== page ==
Training and Lack Thereof

24 03 2008

Scott Simmons has a pretty powerful posting over at studiodaily in which he talks about a decided lack of basic training for editors and assistants, some of which he attributes to the DIY nature of Final Cut Pro.

He talks about the idea of doing everything yourself (I have railed against that as well, though more from the director/writer/editor syndrome) and how that has decreased the feeling among many that there’s no need to do an online, for instance.

What used to be the online process of taking low resolution footage (AVR 3 anyone?) and recapturing to high resolutions isn’t necessary with P2 media, Pro Res, and even DV. But there’s more to an online that high-rezing footage. There’s quality control with video levels, color correction and color grading, formatting, graphics, masters and sub-masters, audio lay-back, and SD down conversion among a lot of other things.

As someone who has a much greater story sense than a color sense, it never made sense to me that I should rely on my own talents to color correct something that I had worked on. I’m really good with music (having been a music editor on such films as THE COTTON CLUB and SOPHIE’S CHOICE) so I trust my own instincts in editing the music for my films. But, I’d much rather someone with more talent than I actually mix and sound design the films I edit.

The expression “jack of all trades, master of none” is a cliché for a reason. It is true. And I’d rather have someone else, with greater talents than I, write the music, color correct, split tracks and smooth out backgrounds, shape motion graphics, etc. etc. etc. There is a panoply of things that I cannot do as well as others. For those things, I’d rather that others do them. My films will be so much better.

Along another line, Scott complains about sloppy assistantship.

If the young editor does know how to generate an EDL (it is only a menu pull down after all) they very often don’t know how to check its integrity or even read the numbers that the EDL generates for that matter. Continuing in the offline to online vein, there is often no knowledge of why you would want to collapse your video layers down to a single track to avoid capturing a lot of unused media that is never seen on video track 1.

I tend to agree. The number of times that I’ve walked through the editing rooms at USC and seen student editors who have their cuts in the same bins as their footage, who have their edits named “Untitled Sequence.01” and “Untitled Sequence.02”, who have named their clips “WS flowers opening” instead of 23A-1 (even when they’re going to do an EDL or a cut list), who have…. oh, never mind, you get the point.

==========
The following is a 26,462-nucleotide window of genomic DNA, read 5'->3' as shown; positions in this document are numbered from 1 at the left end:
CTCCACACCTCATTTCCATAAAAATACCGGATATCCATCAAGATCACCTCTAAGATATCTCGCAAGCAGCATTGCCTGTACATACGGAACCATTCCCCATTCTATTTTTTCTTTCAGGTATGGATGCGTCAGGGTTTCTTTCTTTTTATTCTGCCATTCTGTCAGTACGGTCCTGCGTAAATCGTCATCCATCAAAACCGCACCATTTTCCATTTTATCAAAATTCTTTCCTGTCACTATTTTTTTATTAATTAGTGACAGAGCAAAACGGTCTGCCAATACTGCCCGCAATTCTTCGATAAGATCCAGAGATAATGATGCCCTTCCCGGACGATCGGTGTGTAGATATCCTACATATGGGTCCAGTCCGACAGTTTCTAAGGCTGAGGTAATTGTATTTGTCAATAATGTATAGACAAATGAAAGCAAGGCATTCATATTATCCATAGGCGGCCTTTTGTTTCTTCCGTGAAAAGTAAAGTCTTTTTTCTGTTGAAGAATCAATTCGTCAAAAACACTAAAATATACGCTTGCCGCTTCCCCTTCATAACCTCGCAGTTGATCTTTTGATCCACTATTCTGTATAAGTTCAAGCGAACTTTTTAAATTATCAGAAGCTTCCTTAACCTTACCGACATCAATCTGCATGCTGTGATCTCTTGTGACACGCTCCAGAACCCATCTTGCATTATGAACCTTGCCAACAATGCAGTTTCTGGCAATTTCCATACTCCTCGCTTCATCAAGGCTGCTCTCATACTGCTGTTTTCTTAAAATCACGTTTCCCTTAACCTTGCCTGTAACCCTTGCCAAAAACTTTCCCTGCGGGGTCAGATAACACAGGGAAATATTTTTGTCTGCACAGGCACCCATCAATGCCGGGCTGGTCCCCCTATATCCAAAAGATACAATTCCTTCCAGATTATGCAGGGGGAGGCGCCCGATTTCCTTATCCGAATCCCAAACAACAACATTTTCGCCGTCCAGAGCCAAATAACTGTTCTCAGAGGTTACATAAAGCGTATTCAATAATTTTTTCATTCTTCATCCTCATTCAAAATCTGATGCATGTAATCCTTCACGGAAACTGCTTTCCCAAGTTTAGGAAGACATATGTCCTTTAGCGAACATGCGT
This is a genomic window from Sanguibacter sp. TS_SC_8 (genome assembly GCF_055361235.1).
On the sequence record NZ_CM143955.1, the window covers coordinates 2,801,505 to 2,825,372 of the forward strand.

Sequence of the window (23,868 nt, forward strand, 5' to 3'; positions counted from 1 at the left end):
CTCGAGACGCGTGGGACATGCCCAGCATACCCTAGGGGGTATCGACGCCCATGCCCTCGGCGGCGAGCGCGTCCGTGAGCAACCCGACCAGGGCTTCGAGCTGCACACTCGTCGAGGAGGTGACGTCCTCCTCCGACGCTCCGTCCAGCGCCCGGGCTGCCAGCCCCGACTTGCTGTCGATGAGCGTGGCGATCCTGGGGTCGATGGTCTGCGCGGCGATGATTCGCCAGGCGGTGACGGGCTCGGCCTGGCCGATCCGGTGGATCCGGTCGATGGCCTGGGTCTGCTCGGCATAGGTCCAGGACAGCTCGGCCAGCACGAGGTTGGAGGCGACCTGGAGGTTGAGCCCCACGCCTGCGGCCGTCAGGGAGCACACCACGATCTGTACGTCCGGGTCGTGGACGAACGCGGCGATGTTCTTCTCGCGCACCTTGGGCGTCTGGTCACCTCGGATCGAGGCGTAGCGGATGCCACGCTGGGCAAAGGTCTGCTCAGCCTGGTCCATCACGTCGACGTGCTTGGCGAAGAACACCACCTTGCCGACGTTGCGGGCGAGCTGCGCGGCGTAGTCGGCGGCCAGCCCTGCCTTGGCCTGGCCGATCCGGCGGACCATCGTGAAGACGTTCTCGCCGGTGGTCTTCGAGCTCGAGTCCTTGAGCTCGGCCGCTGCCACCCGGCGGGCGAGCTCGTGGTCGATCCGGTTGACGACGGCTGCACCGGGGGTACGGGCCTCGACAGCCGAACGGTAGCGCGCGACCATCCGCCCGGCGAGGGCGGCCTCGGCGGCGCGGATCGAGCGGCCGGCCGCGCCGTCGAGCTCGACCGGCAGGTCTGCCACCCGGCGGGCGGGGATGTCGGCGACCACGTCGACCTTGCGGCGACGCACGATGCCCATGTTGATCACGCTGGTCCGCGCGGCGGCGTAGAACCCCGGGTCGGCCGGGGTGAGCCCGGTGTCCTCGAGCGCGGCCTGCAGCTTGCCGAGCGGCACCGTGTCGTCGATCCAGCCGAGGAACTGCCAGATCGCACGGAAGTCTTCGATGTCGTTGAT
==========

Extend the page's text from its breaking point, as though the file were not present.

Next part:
I have to admit, I accidentally encourage some of this. I find that the hardest thing for DIY filmmakers to grasp is to think like an editor. As a result, I have spent countless hours trying to help student editors to see how footage needs to be re-molded to tell the story better. And that requires that we talk about identifying story (my upcoming book, THE LEAN FORWARD MOMENT is all about this, by the way). In the process of attempting to teach the grammar and the thought process of editing, it’s all easy to leave media management and workflow issues aside. At USC, we’ve tried to deal with that by having separate Avid or Final Cut modules. But most people in our profession learn by doing, and so the real teaching can only come when they’re working on a project. And, frankly, there’s not enough time in the world to teach every detail of the NLE interface and assistant editing practices.

I don’t have the answers, of course. Everyone learns at a different pace and has different requirements. So, we do the best we can. But Scott’s blog does properly point out some of the downsides of a culture in which the democratization of media doesn’t come along with a Best Practices Manual. (That is, ironically, the book that I want to write after LEAN FORWARD, sort of the fourth edition of my first book — THE FILM EDITING ROOM HANDBOOK. But that is another story.)

In the meantime, surf on over to Scott’s blog. And don’t forget to read the many fascinating comments on the entry. This is all excellent reading.



One response

25 03 2008

Hi Norman.
Thanks for the words on the Studio Daily article. I hope it wasn’t too “ranty” but a job I got into the room last week was the straw that broke the camel’s back! I had been toying with the article for a while and now we have it. I look forward to your new book LEAN FORWARD as the HANDBOOK has been a companion of mine for years. You never know so much that you can’t learn anything new.

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